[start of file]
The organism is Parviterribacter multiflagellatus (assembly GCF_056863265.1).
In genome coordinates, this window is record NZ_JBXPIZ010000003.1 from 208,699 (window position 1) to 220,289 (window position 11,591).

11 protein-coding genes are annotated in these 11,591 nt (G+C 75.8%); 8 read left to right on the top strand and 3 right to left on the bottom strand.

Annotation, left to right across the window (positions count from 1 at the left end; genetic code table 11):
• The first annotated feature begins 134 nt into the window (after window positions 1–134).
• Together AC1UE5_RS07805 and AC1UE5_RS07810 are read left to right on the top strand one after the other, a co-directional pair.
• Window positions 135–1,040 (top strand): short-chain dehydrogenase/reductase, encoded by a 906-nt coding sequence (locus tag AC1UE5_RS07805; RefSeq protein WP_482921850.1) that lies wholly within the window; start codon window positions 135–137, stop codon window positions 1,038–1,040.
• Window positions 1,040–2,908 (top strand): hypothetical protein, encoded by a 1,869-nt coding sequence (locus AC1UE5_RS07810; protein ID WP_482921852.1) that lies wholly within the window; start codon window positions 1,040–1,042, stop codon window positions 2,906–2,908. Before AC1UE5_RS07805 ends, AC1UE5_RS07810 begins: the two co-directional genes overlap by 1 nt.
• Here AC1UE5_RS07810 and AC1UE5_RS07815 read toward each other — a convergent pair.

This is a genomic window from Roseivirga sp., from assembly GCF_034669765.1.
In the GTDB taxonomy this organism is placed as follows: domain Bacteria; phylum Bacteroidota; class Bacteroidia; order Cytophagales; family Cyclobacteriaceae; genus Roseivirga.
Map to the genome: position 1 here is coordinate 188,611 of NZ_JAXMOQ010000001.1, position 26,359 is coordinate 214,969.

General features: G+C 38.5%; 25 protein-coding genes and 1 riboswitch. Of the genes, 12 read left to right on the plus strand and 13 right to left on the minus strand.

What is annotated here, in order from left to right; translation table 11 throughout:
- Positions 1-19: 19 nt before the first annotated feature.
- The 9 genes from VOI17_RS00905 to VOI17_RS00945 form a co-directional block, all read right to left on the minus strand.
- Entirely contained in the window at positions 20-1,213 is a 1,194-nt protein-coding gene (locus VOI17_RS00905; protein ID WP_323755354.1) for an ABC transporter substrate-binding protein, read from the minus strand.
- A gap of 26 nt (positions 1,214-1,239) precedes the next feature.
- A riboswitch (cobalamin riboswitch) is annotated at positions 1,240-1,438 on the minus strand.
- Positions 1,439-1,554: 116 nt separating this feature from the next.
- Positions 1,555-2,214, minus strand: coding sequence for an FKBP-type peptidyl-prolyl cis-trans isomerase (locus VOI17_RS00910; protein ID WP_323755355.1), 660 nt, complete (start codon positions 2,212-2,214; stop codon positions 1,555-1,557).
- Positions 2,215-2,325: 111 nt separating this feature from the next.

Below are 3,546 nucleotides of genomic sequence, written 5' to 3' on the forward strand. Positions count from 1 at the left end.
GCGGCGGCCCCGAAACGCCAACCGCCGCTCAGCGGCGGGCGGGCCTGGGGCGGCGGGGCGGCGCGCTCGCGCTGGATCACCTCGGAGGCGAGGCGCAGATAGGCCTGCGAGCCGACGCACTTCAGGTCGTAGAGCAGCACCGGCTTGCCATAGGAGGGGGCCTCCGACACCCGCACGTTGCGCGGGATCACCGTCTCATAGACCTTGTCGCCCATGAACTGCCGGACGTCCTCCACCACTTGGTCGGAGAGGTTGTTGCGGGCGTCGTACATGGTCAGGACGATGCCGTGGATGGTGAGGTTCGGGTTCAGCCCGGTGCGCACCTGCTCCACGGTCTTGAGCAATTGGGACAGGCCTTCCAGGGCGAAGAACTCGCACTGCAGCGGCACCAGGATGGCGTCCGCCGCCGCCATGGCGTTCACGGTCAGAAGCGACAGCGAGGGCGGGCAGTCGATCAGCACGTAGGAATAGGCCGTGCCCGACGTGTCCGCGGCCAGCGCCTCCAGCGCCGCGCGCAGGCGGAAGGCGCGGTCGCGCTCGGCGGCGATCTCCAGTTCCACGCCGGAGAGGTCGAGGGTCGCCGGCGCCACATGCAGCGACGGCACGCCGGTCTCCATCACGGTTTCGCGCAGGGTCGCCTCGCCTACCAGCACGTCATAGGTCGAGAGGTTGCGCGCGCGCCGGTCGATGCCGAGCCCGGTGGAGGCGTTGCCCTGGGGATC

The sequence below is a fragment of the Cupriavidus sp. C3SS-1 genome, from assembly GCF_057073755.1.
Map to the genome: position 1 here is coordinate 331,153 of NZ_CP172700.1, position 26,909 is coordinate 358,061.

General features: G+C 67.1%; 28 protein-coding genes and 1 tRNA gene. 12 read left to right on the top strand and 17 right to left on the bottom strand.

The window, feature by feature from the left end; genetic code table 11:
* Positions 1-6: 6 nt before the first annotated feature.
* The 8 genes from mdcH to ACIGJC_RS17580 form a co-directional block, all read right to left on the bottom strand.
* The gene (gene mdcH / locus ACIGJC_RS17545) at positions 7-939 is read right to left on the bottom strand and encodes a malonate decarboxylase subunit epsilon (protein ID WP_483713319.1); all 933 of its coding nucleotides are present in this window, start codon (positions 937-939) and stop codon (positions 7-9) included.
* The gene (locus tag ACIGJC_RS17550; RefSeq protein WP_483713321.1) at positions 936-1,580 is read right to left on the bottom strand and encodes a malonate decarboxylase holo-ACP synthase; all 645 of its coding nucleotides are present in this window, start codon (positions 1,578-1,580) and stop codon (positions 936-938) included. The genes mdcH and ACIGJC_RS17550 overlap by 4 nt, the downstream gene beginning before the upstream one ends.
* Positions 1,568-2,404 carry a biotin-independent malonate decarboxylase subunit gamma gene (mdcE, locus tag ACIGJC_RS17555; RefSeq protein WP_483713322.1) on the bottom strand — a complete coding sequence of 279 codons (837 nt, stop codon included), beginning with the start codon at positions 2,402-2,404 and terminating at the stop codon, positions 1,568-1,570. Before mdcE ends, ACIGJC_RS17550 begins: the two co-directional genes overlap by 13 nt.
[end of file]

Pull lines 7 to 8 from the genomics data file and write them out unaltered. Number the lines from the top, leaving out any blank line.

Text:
• Window positions 135–1,040 (top strand): short-chain dehydrogenase/reductase, encoded by a 906-nt coding sequence (locus tag AC1UE5_RS07805; RefSeq protein WP_482921850.1) that lies wholly within the window; start codon window positions 135–137, stop codon window positions 1,038–1,040.
• Window positions 1,040–2,908 (top strand): hypothetical protein, encoded by a 1,869-nt coding sequence (locus AC1UE5_RS07810; protein ID WP_482921852.1) that lies wholly within the window; start codon window positions 1,040–1,042, stop codon window positions 2,906–2,908. Before AC1UE5_RS07805 ends, AC1UE5_RS07810 begins: the two co-directional genes overlap by 1 nt.